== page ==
Mildred Jaycox Carrigan
"Do all the good you can, in all the ways you can,to all the souls you can, every place you can, at all the times you can,with all the zeal you can, as long as ever you can." (1)
This could have been a quote which lead Mildred JaycoxCarrigan's whole life. She devoted herself to helping all people, teachingthe little ones and caring for the elder. Throughout her life she earnedmany friends because of her abilities and charms.
Mildred Ione Jaycox was born on a farm near Pipestone,Minnesota on October 5, 1902. She was the youngest of nine children bornto Garrison and Hattie Jaycox. Between Mildred and the next youngest childthere was nine years, so it was only natural that she should become thedarling of her older brothers and sisters.
Mildred, fair-skinned, golden-haired, and of happy disposition,learned early in life the meaning of hard labor. Her mother taught her howto sew, cook, and garden, while her father showed her how to run a farm.She could milk cows, feed the chickens, mend fences, and tend to many ofthe numerous chores connected with farming.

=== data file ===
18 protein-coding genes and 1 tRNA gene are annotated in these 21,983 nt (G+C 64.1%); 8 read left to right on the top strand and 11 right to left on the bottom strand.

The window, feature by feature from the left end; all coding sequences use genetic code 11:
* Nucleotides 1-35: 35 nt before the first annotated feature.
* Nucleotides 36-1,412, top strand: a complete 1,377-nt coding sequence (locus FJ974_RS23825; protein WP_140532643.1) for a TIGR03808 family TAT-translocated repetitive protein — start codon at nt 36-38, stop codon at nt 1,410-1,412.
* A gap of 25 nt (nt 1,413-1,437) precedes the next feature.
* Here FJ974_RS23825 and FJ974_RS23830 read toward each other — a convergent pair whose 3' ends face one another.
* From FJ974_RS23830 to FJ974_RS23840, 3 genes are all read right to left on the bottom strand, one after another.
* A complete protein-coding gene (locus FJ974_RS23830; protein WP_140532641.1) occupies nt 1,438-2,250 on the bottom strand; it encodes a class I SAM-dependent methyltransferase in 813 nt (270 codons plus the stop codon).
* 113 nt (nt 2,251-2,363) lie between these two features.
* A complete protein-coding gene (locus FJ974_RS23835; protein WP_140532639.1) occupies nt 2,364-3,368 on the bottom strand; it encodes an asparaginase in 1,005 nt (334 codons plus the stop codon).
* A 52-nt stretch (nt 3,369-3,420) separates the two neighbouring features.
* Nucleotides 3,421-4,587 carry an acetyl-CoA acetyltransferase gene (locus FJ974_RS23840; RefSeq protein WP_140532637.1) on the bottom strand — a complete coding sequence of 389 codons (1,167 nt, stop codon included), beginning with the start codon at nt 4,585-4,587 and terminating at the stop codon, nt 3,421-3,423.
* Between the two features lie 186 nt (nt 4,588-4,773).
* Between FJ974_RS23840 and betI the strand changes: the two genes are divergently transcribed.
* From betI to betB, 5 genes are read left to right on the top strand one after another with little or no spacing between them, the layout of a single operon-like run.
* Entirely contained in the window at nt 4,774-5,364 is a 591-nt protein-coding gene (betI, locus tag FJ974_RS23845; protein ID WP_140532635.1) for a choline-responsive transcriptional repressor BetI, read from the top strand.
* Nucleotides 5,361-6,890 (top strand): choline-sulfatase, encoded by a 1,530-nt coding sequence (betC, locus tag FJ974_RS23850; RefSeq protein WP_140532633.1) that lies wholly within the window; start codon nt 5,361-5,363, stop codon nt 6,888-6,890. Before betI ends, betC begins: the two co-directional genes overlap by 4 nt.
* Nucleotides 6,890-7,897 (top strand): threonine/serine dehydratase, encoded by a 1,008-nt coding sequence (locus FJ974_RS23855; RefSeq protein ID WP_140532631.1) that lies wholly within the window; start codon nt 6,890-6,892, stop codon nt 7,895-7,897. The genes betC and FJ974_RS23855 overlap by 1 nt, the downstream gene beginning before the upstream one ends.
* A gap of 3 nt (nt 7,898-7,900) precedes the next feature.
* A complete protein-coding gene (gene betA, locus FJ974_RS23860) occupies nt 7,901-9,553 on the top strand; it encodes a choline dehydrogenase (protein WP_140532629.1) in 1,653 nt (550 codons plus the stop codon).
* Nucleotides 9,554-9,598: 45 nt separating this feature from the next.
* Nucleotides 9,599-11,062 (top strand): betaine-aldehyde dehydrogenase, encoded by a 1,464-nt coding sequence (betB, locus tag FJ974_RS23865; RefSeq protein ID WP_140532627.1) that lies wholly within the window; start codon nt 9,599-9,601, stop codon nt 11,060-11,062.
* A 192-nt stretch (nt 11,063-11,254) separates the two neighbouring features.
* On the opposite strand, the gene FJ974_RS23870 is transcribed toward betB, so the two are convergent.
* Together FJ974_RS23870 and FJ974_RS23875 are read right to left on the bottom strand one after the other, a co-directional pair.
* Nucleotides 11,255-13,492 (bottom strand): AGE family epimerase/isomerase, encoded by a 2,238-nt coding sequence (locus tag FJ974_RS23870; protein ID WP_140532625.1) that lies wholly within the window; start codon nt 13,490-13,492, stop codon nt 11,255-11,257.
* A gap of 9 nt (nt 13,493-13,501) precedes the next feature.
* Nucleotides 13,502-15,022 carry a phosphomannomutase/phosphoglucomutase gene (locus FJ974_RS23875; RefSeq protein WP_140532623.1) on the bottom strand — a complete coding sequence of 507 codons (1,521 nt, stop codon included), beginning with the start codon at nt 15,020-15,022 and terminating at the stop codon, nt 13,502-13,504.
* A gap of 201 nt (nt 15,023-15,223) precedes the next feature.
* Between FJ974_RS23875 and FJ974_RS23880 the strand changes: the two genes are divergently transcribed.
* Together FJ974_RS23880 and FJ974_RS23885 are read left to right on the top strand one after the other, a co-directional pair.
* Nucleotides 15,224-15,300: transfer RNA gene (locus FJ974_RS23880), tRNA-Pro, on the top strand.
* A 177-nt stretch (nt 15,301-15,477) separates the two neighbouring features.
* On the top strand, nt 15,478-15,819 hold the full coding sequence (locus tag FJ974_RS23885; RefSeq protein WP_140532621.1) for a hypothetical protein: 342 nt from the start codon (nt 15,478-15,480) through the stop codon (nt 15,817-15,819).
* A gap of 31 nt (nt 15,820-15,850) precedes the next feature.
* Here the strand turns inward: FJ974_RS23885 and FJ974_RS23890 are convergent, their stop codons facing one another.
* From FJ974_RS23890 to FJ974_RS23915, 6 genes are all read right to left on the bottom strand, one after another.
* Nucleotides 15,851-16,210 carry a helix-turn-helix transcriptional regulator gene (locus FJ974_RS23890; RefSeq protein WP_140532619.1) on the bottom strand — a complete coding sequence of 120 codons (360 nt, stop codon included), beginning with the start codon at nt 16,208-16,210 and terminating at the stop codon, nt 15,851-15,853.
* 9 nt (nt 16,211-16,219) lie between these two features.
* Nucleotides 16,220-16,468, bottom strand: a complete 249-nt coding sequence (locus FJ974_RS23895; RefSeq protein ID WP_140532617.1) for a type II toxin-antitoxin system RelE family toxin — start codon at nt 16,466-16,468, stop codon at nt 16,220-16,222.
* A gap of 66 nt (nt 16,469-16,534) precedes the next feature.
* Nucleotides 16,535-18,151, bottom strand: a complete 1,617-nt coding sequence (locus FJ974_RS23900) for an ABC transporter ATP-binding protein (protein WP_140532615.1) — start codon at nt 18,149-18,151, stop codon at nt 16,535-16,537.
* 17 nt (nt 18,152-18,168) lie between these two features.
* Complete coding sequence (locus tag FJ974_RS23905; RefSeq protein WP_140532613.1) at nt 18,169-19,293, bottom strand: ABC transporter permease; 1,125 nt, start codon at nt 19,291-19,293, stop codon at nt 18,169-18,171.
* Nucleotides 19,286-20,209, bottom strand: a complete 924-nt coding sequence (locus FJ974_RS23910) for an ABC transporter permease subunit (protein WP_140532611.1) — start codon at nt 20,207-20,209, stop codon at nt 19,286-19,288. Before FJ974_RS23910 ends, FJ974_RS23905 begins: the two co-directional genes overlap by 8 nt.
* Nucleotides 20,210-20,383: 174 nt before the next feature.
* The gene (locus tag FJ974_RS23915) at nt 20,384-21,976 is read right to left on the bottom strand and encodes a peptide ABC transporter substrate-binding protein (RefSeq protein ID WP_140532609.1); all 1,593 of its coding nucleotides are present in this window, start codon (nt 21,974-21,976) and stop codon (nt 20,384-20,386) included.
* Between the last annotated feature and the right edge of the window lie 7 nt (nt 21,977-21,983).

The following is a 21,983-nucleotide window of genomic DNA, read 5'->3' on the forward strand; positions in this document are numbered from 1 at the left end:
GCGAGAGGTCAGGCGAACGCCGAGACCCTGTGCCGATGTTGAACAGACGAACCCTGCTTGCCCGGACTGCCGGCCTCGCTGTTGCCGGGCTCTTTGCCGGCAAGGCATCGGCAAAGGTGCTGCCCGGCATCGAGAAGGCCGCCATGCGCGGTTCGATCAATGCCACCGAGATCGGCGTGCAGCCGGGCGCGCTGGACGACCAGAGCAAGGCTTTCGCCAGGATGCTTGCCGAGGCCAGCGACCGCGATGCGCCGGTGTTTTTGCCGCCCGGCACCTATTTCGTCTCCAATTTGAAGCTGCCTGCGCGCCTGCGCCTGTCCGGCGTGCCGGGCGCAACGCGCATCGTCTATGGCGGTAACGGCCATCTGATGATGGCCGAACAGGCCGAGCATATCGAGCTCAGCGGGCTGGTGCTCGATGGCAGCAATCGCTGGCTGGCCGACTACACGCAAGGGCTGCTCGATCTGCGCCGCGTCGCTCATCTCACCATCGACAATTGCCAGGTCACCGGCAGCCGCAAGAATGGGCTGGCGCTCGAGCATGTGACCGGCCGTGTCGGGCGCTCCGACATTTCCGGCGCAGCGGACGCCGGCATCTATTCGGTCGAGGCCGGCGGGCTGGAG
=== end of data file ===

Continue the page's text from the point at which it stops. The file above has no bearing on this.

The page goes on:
When Mildred had finally come to an age of starting hereducation, distance became a major problem. To solve this problem so Mildredwouldn't have to walk a long ways to school, her father bought her a ponyof her own.
From the very beginning, Mildred loved school and broughthome excellent grades. Her favorite of all classes was English and she spentmany a day reading all the classics.
When she entered high school, she had become very interestedin drama and became involved in many drama activities. She had parts inmany plays and loved every minute of it.